A Glimpse Of Paraguay's Japanese Community
Upon first glance, Ricardo Nagaoka's photographs look like they're of Japan. Asian faces are surrounded by hallmarks of Japanese culture: ikebana, origami, baseball and kimonos. It's subverting this expectation that delights him the most.
"We read these visual cues and we instinctively say, 'Oh, this is probably in Japan,'" Nagaoka says. "I like making images that challenge what we initially believe."
He explores this idea with the landscape. Red dust covers walls and cars. Children play and adults work in the iron-rich fields. The distinctive burgundy earth of Paraguay, Nagaoka's country of birth, becomes a character of its own. It's where the title of his zine gets its name, Tierra Colorada.
"Photographing Japanese people — many of who are like me, on Paraguayan soil — has always been this pursuit of challenging our natural instinct to categorize and frame people on simple terms," he explained.
Nagaoka's grandparents moved to Paraguay as part of a second wave of Japanese immigrants who came to South America after World War II. Nagaoka and his parents grew up in Paraguay until he was 12, when they too became immigrants. His family left for Canada, and he later attended college at the Rhode Island School of Design. He has since lived in the United States, where issues about identity remain prevalent in the national discourse.
"I'm Japanese by blood, but ethnically more Latin American," Nagaoka says. "Where do I stand in conversations about cultural identity?"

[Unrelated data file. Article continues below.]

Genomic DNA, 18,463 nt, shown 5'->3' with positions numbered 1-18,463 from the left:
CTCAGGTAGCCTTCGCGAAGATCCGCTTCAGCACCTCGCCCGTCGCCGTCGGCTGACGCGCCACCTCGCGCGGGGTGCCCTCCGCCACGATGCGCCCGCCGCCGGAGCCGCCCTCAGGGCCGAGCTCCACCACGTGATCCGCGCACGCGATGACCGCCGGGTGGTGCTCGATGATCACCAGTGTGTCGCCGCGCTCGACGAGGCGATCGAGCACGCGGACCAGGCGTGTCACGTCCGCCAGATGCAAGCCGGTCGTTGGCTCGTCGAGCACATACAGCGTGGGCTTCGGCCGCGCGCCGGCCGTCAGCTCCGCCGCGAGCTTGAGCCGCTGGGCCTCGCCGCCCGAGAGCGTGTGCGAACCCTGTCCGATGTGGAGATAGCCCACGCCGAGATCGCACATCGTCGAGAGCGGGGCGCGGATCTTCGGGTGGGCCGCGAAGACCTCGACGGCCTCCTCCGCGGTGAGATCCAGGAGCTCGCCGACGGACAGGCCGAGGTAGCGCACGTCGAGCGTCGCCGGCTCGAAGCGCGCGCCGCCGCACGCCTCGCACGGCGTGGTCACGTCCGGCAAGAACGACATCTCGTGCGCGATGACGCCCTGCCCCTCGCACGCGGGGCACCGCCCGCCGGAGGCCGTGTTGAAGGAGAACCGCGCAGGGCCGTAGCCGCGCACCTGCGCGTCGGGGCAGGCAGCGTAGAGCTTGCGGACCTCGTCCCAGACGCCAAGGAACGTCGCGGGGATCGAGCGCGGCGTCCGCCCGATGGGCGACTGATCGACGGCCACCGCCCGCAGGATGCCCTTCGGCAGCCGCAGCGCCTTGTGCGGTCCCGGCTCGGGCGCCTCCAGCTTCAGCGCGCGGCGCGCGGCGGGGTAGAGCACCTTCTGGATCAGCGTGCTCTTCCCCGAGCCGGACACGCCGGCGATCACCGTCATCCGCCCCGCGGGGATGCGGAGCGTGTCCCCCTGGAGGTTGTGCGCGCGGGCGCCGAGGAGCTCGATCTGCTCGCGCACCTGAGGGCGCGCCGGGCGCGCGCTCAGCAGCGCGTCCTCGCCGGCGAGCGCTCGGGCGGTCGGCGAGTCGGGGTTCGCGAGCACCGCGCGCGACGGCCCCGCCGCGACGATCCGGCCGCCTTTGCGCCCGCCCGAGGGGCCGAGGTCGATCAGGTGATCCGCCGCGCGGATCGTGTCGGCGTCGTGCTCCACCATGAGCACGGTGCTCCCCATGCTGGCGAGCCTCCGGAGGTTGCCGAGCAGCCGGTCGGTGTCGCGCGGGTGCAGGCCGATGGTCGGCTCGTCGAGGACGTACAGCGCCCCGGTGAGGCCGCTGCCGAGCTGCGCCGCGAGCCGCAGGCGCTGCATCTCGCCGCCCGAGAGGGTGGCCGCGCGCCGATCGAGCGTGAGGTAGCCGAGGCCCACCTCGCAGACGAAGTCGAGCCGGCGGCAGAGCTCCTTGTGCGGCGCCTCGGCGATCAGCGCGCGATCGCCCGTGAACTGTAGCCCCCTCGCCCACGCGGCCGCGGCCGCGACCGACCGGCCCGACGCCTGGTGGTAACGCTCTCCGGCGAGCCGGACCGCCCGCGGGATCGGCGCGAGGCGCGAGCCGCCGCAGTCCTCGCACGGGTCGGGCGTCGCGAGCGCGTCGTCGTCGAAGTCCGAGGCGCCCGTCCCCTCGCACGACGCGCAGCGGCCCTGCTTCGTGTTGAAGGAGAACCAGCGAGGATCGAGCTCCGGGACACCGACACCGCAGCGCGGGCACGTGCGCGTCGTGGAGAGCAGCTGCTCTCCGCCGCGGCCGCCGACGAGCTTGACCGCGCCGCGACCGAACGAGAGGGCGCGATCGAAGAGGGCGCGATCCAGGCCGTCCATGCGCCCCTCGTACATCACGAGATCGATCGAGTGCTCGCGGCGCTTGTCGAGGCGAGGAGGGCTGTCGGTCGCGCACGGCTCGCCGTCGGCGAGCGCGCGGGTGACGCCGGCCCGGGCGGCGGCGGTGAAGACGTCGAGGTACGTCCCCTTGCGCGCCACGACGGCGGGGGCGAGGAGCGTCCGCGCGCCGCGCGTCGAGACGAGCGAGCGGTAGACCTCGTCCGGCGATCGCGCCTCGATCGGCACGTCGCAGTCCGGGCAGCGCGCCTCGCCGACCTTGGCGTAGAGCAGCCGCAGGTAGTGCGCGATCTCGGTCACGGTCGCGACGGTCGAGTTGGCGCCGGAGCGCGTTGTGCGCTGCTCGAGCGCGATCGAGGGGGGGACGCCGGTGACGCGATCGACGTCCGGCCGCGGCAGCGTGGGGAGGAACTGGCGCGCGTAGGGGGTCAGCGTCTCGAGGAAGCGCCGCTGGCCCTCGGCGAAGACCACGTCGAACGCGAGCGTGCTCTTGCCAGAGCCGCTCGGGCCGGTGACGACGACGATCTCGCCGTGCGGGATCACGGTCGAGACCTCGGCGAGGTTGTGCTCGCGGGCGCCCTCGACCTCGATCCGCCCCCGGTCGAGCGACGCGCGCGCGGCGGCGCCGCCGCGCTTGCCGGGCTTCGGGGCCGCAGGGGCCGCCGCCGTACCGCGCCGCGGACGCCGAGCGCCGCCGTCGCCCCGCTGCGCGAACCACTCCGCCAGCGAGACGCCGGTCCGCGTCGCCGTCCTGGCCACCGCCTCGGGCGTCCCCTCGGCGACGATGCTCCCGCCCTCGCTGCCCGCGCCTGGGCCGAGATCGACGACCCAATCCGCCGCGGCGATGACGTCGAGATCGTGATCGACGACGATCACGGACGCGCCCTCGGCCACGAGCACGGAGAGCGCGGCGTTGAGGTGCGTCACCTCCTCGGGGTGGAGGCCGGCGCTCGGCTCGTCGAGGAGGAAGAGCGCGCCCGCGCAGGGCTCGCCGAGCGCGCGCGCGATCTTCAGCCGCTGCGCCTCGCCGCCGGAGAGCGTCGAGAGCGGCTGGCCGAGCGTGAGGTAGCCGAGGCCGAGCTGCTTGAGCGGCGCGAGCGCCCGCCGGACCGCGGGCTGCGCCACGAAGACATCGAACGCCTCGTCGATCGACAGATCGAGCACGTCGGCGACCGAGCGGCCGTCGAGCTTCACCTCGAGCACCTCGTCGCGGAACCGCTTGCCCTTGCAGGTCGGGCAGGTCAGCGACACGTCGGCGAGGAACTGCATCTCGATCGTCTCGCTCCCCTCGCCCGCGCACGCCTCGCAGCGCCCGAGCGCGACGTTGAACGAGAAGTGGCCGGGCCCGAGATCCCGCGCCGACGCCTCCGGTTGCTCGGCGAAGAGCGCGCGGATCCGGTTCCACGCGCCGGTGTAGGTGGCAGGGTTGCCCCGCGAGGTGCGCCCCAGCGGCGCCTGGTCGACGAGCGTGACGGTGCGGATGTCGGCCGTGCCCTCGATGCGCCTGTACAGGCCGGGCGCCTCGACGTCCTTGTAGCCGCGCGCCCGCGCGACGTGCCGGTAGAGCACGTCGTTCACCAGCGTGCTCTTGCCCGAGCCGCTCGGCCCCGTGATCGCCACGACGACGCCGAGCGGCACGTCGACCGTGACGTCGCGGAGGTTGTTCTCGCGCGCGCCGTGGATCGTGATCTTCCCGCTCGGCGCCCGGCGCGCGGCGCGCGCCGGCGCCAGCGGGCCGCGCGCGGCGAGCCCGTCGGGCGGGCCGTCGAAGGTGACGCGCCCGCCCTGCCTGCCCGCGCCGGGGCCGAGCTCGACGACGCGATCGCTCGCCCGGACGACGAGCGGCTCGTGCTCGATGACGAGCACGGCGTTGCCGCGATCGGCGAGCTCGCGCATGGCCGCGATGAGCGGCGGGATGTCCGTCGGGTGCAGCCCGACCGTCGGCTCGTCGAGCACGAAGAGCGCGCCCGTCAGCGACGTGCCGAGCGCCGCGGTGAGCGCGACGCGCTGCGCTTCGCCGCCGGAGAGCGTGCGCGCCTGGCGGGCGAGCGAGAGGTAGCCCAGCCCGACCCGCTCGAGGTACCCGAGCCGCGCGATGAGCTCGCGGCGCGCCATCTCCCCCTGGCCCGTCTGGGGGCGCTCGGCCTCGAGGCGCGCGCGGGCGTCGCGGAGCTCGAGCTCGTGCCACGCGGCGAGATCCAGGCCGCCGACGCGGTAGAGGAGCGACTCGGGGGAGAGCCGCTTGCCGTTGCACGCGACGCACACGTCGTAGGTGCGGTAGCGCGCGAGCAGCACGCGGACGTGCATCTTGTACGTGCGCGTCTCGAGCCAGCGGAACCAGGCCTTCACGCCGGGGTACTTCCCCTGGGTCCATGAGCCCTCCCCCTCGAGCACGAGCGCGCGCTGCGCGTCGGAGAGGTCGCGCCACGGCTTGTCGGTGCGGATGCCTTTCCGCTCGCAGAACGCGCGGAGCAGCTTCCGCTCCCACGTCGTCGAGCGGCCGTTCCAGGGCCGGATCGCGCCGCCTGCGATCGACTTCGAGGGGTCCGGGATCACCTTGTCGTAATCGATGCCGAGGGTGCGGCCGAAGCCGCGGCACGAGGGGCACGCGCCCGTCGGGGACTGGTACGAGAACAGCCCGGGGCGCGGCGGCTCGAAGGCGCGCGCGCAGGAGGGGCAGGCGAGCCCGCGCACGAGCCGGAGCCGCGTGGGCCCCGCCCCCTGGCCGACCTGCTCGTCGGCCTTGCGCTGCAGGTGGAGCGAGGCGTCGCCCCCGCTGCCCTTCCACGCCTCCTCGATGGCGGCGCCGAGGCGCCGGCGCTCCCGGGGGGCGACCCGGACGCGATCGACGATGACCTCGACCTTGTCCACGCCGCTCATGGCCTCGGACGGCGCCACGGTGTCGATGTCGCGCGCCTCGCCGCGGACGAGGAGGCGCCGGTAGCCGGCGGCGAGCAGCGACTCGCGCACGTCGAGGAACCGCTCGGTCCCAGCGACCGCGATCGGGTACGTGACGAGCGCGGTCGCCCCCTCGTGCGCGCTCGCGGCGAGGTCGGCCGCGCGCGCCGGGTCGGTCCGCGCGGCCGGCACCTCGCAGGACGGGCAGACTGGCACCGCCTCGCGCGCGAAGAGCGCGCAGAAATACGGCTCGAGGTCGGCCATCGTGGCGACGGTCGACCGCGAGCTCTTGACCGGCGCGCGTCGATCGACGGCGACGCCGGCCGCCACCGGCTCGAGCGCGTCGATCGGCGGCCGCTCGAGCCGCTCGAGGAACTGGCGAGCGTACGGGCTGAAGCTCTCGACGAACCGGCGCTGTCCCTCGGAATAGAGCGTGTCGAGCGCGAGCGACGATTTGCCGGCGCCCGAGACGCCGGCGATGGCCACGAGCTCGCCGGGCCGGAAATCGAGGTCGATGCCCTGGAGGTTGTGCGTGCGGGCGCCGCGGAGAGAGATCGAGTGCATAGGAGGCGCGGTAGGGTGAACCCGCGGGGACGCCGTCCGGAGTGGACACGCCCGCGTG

Growing up as a sansei, a Japanese term for the grandchildren of immigrants, led him to question the importance of his cultural identity as new generations come and old ones go. He wonders: How much Japanese heritage does one hold on to and how much does one assimilate? Many of his photographs focus on children, the fourth generation that will next grapple with this syncretic culture too.
Nagaoka says Paraguay feels like a distant home. Most of his family still lives there, but he couldn't visit for about four years because of visa restrictions. When he returned for a month last year, he made these images while visiting the small towns, called colonias, where the Japanese initially settled, recontextualizing Japanese people within the Latin American setting.
"It's interesting how you can break people's preconceptions of what a culture can be or is," Nagaoka says.
Samantha Clark is a writer and photo editor based in Washington. Follow her on Instagram@samanthabrandyclark.
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